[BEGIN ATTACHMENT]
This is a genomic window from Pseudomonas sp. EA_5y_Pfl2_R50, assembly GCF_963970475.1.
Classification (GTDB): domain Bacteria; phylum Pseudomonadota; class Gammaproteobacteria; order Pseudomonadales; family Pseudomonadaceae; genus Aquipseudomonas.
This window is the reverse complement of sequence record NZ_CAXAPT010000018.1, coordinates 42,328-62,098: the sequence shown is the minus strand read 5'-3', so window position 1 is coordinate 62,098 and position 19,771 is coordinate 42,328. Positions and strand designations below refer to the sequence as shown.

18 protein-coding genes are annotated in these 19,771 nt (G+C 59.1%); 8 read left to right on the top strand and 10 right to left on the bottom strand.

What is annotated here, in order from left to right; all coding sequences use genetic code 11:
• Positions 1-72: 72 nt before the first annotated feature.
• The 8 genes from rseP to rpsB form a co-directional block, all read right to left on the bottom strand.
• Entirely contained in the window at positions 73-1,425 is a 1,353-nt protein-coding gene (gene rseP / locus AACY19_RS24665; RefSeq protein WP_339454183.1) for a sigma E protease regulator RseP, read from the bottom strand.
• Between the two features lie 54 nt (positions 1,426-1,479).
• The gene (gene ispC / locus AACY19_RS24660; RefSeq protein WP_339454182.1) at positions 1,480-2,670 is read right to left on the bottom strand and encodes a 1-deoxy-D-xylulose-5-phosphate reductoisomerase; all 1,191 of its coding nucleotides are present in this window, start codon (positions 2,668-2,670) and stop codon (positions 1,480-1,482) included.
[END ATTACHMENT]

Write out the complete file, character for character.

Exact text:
This is a genomic window from Pseudomonas sp. EA_5y_Pfl2_R50, assembly GCF_963970475.1.
Classification (GTDB): domain Bacteria; phylum Pseudomonadota; class Gammaproteobacteria; order Pseudomonadales; family Pseudomonadaceae; genus Aquipseudomonas.
This window is the reverse complement of sequence record NZ_CAXAPT010000018.1, coordinates 42,328-62,098: the sequence shown is the minus strand read 5'-3', so window position 1 is coordinate 62,098 and position 19,771 is coordinate 42,328. Positions and strand designations below refer to the sequence as shown.

18 protein-coding genes are annotated in these 19,771 nt (G+C 59.1%); 8 read left to right on the top strand and 10 right to left on the bottom strand.

What is annotated here, in order from left to right; all coding sequences use genetic code 11:
• Positions 1-72: 72 nt before the first annotated feature.
• The 8 genes from rseP to rpsB form a co-directional block, all read right to left on the bottom strand.
• Entirely contained in the window at positions 73-1,425 is a 1,353-nt protein-coding gene (gene rseP / locus AACY19_RS24665; RefSeq protein WP_339454183.1) for a sigma E protease regulator RseP, read from the bottom strand.
• Between the two features lie 54 nt (positions 1,426-1,479).
• The gene (gene ispC / locus AACY19_RS24660; RefSeq protein WP_339454182.1) at positions 1,480-2,670 is read right to left on the bottom strand and encodes a 1-deoxy-D-xylulose-5-phosphate reductoisomerase; all 1,191 of its coding nucleotides are present in this window, start codon (positions 2,668-2,670) and stop codon (positions 1,480-1,482) included.